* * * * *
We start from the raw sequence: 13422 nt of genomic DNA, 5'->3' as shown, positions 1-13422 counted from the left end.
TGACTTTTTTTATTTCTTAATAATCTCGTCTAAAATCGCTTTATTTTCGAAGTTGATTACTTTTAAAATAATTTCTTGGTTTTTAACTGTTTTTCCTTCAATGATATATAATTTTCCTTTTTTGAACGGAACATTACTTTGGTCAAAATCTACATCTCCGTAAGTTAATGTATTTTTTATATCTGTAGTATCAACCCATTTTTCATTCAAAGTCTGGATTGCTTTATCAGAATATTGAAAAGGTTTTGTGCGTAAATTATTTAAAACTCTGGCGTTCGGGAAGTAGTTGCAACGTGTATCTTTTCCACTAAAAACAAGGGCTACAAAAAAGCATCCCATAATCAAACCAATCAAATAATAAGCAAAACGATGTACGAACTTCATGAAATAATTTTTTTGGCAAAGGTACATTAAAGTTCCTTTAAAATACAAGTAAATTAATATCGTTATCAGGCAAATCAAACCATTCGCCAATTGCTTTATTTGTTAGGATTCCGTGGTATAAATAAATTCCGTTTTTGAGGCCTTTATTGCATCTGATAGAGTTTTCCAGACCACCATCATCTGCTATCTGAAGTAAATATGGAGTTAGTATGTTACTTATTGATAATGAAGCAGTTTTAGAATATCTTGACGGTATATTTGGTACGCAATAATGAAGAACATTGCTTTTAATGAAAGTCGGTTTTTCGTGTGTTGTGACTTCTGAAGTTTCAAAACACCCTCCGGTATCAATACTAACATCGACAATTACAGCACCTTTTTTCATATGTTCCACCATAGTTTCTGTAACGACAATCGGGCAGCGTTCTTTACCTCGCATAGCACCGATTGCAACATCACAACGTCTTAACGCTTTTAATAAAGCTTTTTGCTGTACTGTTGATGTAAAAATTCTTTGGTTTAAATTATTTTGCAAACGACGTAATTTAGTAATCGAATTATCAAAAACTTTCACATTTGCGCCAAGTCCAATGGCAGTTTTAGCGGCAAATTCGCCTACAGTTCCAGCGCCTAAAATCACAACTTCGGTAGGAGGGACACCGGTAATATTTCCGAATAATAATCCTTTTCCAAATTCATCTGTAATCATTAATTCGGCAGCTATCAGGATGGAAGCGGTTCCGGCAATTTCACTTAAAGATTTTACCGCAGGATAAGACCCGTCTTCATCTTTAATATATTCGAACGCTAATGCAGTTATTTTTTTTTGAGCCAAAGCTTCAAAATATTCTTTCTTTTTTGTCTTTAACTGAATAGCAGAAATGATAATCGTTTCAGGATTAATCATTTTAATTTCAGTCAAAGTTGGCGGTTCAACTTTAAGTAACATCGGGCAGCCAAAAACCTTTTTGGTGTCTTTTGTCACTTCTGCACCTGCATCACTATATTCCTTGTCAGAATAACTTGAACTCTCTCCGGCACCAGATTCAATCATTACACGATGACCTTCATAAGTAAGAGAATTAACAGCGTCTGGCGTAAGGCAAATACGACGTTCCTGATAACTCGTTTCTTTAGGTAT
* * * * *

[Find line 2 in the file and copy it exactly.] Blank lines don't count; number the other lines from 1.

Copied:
TGACTTTTTTTATTTCTTAATAATCTCGTCTAAAATCGCTTTATTTTCGAAGTTGATTACTTTTAAAATAATTTCTTGGTTTTTAACTGTTTTTCCTTCAATGATATATAATTTTCCTTTTTTGAACGGAACATTACTTTGGTCAAAATCTACATCTCCGTAAGTTAATGTATTTTTTATATCTGTAGTATCAACCCATTTTTCATTCAAAGTCTGGATTGCTTTATCAGAATATTGAAAAGGTTTTGTGCGTAAATTATTTAAAACTCTGGCGTTCGGGAAGTAGTTGCAACGTGTATCTTTTCCACTAAAAACAAGGGCTACAAAAAAGCATCCCATAATCAAACCAATCAAATAATAAGCAAAACGATGTACGAACTTCATGAAATAATTTTTTTGGCAAAGGTACATTAAAGTTCCTTTAAAATACAAGTAAATTAATATCGTTATCAGGCAAATCAAACCATTCGCCAATTGCTTTATTTGTTAGGATTCCGTGGTATAAATAAATTCCGTTTTTGAGGCCTTTATTGCATCTGATAGAGTTTTCCAGACCACCATCATCTGCTATCTGAAGTAAATATGGAGTTAGTATGTTACTTATTGATAATGAAGCAGTTTTAGAATATCTTGACGGTATATTTGGTACGCAATAATGAAGAACATTGCTTTTAATGAAAGTCGGTTTTTCGTGTGTTGTGACTTCTGAAGTTTCAAAACACCCTCCGGTATCAATACTAACATCGACAATTACAGCACCTTTTTTCATATGTTCCACCATAGTTTCTGTAACGACAATCGGGCAGCGTTCTTTACCTCGCATAGCACCGATTGCAACATCACAACGTCTTAACGCTTTTAATAAAGCTTTTTGCTGTACTGTTGATGTAAAAATTCTTTGGTTTAAATTATTTTGCAAACGACGTAATTTAGTAATCGAATTATCAAAAACTTTCACATTTGCGCCAAGTCCAATGGCAGTTTTAGCGGCAAATTCGCCTACAGTTCCAGCGCCTAAAATCACAACTTCGGTAGGAGGGACACCGGTAATATTTCCGAATAATAATCCTTTTCCAAATTCATCTGTAATCATTAATTCGGCAGCTATCAGGATGGAAGCGGTTCCGGCAATTTCACTTAAAGATTTTACCGCAGGATAAGACCCGTCTTCATCTTTAATATATTCGAACGCTAATGCAGTTATTTTTTTTTGAGCCAAAGCTTCAAAATATTCTTTCTTTTTTGTCTTTAACTGAATAGCAGAAATGATAATCGTTTCAGGATTAATCATTTTAATTTCAGTCAAAGTTGGCGGTTCAACTTTAAGTAACATCGGGCAGCCAAAAACCTTTTTGGTGTCTTTTGTCACTTCTGCACCTGCATCACTATATTCCTTGTCAGAATAACTTGAACTCTCTCCGGCACCAGATTCAATCATTACACGATGACCTTCATAAGTAAGAGAATTAACAGCGTCTGGCGTAAGGCAAATACGACGTTCCTGATAACTCGTTTCTTTAGGTAT